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Acetate: Formula - Properties - Names - Definition


Acetate formula

Acetate: Formula - Properties - Names - Definition


Names of Acetate

1.      IUPAC name: Acetate

2.     Systematic IUPAC name: Ethanoate



Properties of Acetate









Molar mass



59.044 g/mol



Conjugate acid



Acetic acid



CAS Number






Chemical formula







Definition of Acetate

Acetic acid and a base combine to generate a salt known as an acetate (/aestet/) (e.g. alkaline, earthy, metallic, nonmetallic or radical base). The conjugate base or ion, specifically the negatively charged ion known as an anion, that is generally present in aqueous solution and has the chemical formula C2H3O2- is also referred to as "Acetate" Acetates are another name for the neutral molecules that are produced when an acetate ion and a positive ion (known as a cation) combine (hence, acetate of lead, acetate of aluminum, etc.). The most basic of these is hydrogen acetate, also known as acetic acid, along with the polyatomic anion CH3CO2- or CH3COO.


The majority of the yearly industrial output of acetic acid, which is around 5 billion kg, is used to create acetates, which are typically polymers. Acetate is the most prevalent building block for biosynthesis in nature.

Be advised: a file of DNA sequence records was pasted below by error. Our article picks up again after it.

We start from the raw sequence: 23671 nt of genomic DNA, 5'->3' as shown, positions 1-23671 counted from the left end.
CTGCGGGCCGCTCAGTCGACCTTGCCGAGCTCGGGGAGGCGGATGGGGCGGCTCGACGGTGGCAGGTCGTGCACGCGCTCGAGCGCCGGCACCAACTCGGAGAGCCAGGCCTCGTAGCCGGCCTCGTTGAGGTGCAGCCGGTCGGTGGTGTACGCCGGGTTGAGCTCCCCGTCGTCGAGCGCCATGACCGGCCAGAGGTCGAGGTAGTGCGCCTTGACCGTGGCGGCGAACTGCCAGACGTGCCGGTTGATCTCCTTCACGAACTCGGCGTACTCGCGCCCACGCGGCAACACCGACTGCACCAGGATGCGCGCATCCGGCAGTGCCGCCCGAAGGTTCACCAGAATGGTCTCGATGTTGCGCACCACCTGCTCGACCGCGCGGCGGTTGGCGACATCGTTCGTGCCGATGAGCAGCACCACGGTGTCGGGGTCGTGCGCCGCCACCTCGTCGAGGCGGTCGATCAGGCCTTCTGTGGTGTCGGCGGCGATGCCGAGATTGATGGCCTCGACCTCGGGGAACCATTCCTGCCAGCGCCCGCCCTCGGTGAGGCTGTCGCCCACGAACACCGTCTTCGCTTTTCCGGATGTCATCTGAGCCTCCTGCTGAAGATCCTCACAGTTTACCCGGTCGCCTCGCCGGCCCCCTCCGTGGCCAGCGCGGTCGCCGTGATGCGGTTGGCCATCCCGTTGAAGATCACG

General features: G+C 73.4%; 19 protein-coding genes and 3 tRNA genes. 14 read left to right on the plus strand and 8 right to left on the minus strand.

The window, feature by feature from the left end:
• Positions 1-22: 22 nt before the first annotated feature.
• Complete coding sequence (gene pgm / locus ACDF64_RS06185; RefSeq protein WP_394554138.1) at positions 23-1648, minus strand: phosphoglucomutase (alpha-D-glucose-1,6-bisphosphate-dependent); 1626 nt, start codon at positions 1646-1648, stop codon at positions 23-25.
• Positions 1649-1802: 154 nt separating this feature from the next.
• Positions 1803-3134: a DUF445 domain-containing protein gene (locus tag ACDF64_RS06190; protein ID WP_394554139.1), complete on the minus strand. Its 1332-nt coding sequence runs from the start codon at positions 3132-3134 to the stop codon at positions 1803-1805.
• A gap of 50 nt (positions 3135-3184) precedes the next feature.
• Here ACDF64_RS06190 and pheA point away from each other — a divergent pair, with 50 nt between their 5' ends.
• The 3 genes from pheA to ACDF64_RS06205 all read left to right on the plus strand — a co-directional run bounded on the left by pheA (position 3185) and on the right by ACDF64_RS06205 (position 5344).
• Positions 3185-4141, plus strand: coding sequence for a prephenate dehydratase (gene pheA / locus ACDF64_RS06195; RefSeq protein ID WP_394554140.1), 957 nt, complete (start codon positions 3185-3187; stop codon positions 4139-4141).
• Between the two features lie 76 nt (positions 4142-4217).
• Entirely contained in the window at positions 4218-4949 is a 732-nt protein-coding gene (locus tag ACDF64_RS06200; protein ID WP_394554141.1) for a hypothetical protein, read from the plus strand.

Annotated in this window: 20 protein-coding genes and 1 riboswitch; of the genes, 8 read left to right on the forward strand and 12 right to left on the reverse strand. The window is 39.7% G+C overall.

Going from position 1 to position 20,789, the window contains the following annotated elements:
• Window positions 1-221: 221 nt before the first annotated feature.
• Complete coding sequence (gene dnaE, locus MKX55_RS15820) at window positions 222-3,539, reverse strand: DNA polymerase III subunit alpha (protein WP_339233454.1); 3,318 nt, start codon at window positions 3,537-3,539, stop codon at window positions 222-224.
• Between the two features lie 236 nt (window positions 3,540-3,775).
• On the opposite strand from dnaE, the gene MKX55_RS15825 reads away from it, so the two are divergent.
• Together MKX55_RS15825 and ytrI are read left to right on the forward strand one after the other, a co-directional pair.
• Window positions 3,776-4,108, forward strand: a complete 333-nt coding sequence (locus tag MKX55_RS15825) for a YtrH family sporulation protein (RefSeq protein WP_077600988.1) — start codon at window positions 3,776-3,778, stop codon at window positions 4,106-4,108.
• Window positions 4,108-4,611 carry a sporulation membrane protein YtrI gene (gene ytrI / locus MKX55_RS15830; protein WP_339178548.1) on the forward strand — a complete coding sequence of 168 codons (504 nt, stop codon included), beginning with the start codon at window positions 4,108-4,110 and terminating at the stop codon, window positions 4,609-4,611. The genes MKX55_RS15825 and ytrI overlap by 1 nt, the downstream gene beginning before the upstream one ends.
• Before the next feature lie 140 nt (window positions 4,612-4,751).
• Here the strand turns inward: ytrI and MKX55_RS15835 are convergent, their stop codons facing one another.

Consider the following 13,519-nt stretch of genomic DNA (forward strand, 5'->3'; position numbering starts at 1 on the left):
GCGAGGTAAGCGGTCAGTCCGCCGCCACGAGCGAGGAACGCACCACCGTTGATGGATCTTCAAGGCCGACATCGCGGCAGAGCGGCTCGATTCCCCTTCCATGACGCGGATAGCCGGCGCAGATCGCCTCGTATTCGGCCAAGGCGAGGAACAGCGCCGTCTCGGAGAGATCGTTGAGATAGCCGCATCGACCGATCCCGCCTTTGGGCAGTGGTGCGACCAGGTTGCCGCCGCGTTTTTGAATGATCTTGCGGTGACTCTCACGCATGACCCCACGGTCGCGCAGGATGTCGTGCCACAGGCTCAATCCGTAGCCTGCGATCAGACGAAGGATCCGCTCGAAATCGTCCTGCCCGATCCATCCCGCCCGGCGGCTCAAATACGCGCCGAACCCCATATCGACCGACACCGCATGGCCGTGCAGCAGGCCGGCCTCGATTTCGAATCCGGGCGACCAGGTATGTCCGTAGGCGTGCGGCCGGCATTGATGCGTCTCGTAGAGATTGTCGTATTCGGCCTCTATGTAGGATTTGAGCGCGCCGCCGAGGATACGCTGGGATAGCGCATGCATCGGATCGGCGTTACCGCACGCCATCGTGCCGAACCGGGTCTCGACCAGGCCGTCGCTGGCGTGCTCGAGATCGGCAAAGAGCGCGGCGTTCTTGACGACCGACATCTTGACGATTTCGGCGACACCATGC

Acetate in biology

A prevalent anion in biology is acetate. It is mostly used by organisms as acetyl coenzyme A.


It has been suggested that acetate produced by the oxidation of ethanol is a major factor in creating hangovers after it was discovered that intraperitoneal injection of sodium acetate (20 or 60 mg per kg body mass) caused headache in sensitized rats. The adenosine receptor antagonist coffee was observed to reduce nociceptive behavior in rats after ethanol administration. Increased serum acetate levels cause adenosine to accumulate in various organs, including the brain.


The innate immune response to harmful bacteria, such as the respiratory pathogen Haemophilus influenzae, can be impacted by acetate's known immunomodulatory capabilities.